ISIS second-in-command al-Adnani killed in Syria

ISIS spokesman Abu Muhammad al-Adnani. 2012 screen grab. Photograph: AFP/Getty Images

ISIS’s official news agency has confirmed the death of their spokesman Abu Muhammad al-Adnani who was killed whilst surveying operations in Aleppo.

Abu Muhammad al-Adnani, ISIS’s second-in-command and longest-serving member has been killed in Syria, the group’s Amaq news agency reported.

The group’s spokesman was killed “while surveying the operations to repel the military campaigns against Aleppo”, Amaq said yesterday.

ISIS holds territory in the province of Aleppo, but not in the city where rebels are fighting Syrian regime forces.

Amaq did not say how Adnani died. However, a United States defence official told Reuters that the US had carried out an airstrike on Tuesday targeting Adnani.

The attack was on a vehicle in the town of al-Bab in Aleppo province but the official declined to say whether Adnani was killed.

The death is a major blow to ISIS. Drone strikes and attrition by other means have cut deep into the senior ranks of the organisation, and very few of the original leadership remain alive. 

Senior leaders are difficult to replace, even if some capable commanders remain, and this new casualty underlines the degree to which ISIS has been put under pressure in recent months.

The group is losing territory, financial resources and key personnel.

Profile: Abu Muhammad al-Adnani

Adnani, believed to have been in his 40s, is a particularly significant loss. The veteran fighter was the author of a series of declarations and speeches over four years, which particularly over the past 18 months, had gained a significant audience.

His speeches were known for their mix of calls to arms that western intelligence officials credit with inspiring a series of lone wolf attacks in the West.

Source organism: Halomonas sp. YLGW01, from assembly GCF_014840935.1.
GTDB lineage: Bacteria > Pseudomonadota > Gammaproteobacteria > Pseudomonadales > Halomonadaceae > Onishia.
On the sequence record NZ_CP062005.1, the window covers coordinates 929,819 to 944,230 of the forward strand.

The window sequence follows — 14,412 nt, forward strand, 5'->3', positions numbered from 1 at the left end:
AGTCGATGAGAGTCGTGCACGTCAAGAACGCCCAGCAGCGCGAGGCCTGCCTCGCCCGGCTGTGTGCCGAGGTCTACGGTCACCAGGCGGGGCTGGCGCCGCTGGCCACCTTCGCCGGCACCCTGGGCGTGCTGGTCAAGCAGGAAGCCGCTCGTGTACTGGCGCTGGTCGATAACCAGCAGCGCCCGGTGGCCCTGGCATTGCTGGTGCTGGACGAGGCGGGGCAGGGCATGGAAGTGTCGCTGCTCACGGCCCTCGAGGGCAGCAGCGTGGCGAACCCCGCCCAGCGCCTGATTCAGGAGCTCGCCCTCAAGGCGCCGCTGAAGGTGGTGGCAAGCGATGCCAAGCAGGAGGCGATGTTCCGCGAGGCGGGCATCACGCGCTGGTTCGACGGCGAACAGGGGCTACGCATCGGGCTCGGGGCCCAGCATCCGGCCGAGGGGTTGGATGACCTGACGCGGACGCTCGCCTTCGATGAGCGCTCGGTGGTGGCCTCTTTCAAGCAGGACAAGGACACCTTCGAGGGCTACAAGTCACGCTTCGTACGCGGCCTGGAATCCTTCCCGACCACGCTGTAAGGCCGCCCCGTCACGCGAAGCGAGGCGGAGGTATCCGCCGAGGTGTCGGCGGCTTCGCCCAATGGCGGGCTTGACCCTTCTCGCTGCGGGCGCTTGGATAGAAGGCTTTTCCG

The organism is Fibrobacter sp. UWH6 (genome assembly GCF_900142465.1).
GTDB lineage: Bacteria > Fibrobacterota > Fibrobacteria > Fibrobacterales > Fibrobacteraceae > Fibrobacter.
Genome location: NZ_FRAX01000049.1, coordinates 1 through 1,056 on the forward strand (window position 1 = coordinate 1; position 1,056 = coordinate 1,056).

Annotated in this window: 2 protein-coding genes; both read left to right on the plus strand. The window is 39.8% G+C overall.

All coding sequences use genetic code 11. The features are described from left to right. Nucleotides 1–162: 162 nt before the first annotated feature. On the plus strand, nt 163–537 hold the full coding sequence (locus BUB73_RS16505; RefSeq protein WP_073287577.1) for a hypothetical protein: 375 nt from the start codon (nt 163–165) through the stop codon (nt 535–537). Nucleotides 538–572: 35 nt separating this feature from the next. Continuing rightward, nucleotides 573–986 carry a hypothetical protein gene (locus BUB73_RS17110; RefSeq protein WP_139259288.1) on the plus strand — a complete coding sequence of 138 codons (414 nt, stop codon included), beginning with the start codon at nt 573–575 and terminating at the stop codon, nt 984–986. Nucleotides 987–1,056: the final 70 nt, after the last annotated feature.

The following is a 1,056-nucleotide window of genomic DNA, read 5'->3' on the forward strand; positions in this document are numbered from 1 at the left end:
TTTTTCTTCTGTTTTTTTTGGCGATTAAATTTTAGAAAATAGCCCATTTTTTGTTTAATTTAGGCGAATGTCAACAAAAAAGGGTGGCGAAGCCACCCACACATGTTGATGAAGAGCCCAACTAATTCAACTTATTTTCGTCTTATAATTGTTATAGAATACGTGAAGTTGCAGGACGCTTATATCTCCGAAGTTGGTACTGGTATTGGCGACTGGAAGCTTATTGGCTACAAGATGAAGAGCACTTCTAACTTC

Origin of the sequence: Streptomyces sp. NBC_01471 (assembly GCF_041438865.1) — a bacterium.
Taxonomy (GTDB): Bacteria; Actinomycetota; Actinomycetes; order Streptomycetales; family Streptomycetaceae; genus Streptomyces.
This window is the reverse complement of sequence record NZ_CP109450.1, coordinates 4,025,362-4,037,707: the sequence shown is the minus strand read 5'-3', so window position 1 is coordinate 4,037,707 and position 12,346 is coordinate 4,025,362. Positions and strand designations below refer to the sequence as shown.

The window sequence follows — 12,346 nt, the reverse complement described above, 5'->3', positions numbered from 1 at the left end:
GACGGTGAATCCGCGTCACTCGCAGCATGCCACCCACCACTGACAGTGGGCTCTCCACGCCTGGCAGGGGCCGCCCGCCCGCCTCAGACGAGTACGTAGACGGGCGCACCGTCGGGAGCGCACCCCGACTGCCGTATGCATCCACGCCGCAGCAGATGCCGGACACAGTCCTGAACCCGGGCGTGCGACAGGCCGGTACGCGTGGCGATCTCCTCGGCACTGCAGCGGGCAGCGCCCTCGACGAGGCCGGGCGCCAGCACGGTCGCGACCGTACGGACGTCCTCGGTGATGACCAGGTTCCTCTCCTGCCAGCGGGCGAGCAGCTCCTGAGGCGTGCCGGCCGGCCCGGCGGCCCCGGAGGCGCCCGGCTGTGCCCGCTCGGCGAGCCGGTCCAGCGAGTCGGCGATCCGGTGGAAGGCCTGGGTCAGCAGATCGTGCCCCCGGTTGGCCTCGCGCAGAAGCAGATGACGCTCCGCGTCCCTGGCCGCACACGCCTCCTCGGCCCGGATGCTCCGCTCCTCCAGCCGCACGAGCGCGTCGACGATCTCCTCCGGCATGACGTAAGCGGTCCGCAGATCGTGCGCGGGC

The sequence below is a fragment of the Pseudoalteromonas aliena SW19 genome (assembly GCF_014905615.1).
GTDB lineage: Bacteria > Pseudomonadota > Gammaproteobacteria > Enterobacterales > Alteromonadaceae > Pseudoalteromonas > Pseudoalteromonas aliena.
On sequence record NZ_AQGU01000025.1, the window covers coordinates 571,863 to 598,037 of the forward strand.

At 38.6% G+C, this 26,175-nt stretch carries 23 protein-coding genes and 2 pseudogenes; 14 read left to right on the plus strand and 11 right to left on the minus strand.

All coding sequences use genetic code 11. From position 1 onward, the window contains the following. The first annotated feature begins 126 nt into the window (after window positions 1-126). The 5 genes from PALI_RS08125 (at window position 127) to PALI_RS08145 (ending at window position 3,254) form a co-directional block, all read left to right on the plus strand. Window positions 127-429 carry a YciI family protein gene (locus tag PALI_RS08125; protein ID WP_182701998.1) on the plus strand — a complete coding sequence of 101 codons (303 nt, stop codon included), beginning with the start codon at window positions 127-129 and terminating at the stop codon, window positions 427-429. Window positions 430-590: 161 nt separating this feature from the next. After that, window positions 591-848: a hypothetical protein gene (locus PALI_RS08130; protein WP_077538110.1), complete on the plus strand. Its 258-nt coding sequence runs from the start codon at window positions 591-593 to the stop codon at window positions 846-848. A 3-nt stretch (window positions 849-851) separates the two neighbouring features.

Adnani also had a key operational role, heading up the “external operations department” of ISIS. This was tasked with the international strikes that have killed hundreds in the 26 months since ISIS seized the Iraqi city of Mosul and declared the so-called new “Caliphate”, with its leader, Abu Bakr al-Baghdadi as the self-professed Caliph.

Originally from the Idlib province in Syria, Adnani’s real name was Taha Subhi Falaha. He was a veteran of the anti-Western insurgency in the region.

He first fought alongside the founders of the group that would evolve into ISIS in the aftermath of the US-led invasion of Iraq in 2003.

Incarcerated for several years and released around 2010 as ISIS began its campaign to carve out a new enclave in Iraq, Adnani rose rapidly through its ranks.

Several analysts have suggested that Adnani was being groomed as a potential successor to Baghdadi. A series of photographs showing the spokesman lecturing, holding meetings with commanders and overseeing the training of recruits was published by ISIS over recent months in an apparent bid to boost his profile and credibility.

The Iraqi government said in January that Adnani had been wounded in an airstrike in the western province of Anbar and then moved to the northern city of Mosul, the group’s capital in Iraq.

Adnani had been the chief propagandist for ISIS since the group declared the re-establishment of the Caliphate in June 2014.

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